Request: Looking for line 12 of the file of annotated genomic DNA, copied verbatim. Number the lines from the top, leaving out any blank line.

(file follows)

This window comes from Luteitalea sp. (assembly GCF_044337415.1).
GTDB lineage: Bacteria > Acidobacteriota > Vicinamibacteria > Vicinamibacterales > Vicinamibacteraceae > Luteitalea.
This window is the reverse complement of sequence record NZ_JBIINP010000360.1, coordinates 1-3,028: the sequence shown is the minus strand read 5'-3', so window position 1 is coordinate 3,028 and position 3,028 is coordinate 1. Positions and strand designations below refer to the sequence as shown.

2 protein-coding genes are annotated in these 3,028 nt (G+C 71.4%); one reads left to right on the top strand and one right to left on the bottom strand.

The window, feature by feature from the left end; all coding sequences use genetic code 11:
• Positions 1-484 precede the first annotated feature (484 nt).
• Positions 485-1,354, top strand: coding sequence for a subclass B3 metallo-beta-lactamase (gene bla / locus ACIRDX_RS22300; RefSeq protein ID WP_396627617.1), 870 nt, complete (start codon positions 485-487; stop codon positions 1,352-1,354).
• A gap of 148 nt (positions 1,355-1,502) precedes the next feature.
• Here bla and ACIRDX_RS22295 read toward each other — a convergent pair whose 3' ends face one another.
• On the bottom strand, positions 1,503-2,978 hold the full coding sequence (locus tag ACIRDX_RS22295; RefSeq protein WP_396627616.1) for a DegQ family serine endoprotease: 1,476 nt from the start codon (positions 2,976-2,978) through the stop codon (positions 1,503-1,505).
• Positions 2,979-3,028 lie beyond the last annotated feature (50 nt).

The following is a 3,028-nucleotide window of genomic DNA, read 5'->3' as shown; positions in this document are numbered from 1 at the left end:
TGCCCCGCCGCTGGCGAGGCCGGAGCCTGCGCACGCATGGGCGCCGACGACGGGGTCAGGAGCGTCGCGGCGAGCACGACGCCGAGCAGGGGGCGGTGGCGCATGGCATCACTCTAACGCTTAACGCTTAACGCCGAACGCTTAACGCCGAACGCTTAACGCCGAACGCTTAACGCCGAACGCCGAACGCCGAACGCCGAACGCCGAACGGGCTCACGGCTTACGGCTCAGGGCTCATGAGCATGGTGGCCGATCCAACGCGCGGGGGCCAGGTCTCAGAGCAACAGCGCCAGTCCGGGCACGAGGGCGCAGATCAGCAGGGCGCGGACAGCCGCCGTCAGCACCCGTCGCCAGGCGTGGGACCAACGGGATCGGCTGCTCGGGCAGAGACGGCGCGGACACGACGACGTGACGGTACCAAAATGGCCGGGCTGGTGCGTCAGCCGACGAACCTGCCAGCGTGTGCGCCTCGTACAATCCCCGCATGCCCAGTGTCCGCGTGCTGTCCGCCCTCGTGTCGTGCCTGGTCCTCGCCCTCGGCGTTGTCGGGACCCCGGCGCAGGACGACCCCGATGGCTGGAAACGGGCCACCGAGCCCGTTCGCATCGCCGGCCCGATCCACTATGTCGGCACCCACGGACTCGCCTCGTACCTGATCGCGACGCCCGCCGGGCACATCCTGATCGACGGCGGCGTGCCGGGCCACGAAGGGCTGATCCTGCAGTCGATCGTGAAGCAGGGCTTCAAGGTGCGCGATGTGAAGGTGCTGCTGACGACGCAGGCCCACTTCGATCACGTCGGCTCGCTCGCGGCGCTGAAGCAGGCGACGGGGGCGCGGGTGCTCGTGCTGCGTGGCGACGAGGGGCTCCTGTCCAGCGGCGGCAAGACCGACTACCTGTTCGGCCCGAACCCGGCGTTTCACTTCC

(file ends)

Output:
The following is a 3,028-nucleotide window of genomic DNA, read 5'->3' as shown; positions in this document are numbered from 1 at the left end: